The Kansas Senate has approved a bill containing Secretary of State Kris Kobach’s proposal to require voters to show photo identification at the polls. The vote Wednesday was 36-3. The Senate version of the bill still includes Kobach’s proposal to require people registering to vote for the first time in Kansas to prove they’re citizens, but that would be delayed until 2013. Kobach and the House wanted that provision to take effect next year. The Senate’s version of the bill also omits proposals from Kobach to increase penalties for election crimes and to give the secretary of state’s office the authority to file and prosecute voter fraud cases in state courts. Read More
With Democrats invoking racist images of the nation’s past and accusing Republicans of trying to disenfranchise minorities and the poor, the Ohio House voted yesterday along party lines to impose a new requirement that voters show a photo ID at the polls. House Speaker William G. Batchelder, R-Medina, said he was “a little bit embarrassed by the floor debate,” which featured passionate speeches mixed with repeated mentions by Democrats of Jim Crow laws and how the bill represents a modern-day poll tax. Read More
Democrats in the usually congenial Texas House gave heated speeches Wednesday – sometimes with raised voices – against the Republicans’ voter ID bill, which they said discriminates against minorities. But after a long day and night of debate, Democrats just didn’t have to votes to significantly change or derail the measure. The bill passed 101-48. The Senate passed its version earlier in the legislative session. Both chambers were tasked by Gov. Rick Perry with making voter ID legislation a priority. The measure would require Texans to show a valid photo ID – such as a driver’s license or state-issued ID card, a military ID or a passport – to vote. The measure in the House is more stringent than the Senate version. Speaking against the bill, Rep. Rafael Anchía, D-Dallas , said there is “intentional disenfranchising of African Americans and Latinos” in the bill. Full Article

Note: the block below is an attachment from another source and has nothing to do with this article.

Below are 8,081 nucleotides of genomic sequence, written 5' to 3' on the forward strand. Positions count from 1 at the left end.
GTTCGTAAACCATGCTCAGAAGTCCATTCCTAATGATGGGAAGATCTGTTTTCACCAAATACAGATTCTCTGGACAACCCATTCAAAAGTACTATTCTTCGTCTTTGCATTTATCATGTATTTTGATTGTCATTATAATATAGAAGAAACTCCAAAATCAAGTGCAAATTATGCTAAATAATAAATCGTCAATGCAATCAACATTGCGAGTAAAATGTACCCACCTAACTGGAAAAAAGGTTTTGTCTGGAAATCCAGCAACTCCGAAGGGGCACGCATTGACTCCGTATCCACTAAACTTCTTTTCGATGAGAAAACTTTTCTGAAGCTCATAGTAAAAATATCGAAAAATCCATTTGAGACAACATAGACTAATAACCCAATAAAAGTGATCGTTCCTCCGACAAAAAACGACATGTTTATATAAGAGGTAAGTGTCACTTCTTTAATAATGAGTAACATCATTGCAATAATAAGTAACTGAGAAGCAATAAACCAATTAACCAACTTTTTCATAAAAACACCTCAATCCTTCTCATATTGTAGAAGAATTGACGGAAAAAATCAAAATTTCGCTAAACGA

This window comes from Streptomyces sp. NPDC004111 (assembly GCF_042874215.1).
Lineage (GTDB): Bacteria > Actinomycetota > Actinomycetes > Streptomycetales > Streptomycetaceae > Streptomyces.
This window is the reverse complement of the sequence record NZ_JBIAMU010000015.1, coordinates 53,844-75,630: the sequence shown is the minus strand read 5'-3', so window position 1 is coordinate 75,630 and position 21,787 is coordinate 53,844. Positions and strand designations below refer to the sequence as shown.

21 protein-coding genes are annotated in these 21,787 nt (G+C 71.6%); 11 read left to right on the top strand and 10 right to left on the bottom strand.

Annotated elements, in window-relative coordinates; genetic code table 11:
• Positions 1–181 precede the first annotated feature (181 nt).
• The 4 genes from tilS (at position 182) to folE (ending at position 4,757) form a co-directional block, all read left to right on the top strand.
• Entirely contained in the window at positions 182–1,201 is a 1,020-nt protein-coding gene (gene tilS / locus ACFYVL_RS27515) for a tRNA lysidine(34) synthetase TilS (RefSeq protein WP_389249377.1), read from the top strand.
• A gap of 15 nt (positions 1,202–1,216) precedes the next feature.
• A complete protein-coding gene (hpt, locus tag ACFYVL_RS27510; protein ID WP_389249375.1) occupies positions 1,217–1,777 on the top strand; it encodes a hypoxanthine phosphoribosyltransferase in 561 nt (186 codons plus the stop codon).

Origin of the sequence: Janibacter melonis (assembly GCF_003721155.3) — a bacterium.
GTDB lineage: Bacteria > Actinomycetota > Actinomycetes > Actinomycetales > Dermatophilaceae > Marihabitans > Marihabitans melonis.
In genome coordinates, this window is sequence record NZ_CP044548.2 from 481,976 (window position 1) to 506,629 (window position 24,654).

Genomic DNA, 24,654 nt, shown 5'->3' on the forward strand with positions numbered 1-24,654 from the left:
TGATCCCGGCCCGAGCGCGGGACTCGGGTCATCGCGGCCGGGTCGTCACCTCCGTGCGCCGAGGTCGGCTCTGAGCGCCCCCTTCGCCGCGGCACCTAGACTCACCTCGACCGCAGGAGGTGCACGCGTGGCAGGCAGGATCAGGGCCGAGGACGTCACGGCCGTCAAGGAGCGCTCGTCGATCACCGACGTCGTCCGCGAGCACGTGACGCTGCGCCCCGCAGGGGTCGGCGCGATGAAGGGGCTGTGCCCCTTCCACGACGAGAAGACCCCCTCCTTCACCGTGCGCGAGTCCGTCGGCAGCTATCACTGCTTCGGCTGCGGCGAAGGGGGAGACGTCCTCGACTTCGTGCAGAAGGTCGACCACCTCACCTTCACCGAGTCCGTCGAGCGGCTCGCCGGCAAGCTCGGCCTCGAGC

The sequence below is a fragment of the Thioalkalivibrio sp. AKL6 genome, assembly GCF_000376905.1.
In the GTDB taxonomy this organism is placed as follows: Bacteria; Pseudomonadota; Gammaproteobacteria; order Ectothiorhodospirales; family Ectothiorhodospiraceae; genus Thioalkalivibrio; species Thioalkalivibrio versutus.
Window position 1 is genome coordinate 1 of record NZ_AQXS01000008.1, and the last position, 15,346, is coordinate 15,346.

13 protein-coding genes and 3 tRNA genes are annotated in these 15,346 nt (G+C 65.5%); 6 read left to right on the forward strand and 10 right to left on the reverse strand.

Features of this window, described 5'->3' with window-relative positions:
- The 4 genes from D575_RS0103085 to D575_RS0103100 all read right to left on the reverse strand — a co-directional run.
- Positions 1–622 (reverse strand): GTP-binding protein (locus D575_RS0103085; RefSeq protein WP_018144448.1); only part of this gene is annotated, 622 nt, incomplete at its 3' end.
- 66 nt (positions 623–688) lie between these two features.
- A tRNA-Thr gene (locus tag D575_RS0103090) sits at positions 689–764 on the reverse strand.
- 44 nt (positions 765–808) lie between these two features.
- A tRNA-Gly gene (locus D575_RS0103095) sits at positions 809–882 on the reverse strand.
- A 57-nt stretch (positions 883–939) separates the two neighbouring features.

The Tucson City Council has given preliminary approval for future mail-in ballot elections. Before it’s finalized, the council plans to hold a public hearing. Forty-six percent of all registered voters signed up to receive their ballot by mail in 2011. In the 2009 city election and 2010 general election, about 65 percent of voters cast ballots by mail. Read More
Boulder Democratic Rep. Claire Levy’s House Bill 1219 got a unanimous vote of approval from members of the Colorado House’s State, Veterans and Military Affairs Committee, according to the House Democratic staff. “It’s essential that we bring uniformity to voting laws for military personnel and civilians abroad,” Levy said in a statement. Levy said her bill, co-sponsored by Colorado Springs Democratic Rep. Pete Lee, “will help clear up uncertainties in the law and help to more fully enfranchise U.S. voters who are abroad.” Read More
Voting News archives here at http://votingnews.blogspot.com/Also at Twitter http://twitter.com/VotingNewsSubscribe to Voting News at this link: http://tinyurl.com/votingnews =============================================The Voting News is a free service made possible by the Verified Voting Foundation. You can help support the Voting News by sending a check to Verified Voting Foundation, PO Box 4104, Carlsbad, CA 92018. Be sure to note “for Voting News” in the memo line of your check! Your contribution is tax deductible to the extent permitted by law.Donate online at this link: http://tinyurl.com/donate-vnDisclaimer: Articles and commentary included in “Voting News” do not necessarily reflect the opinions of the editors of Voting News,or its allied organizations. Articles are selected for inclusion to inform subscribers’ability to draw their own conclusions based on noteworthy and credible news,research, legislation, and debate bearing on the integrity of elections.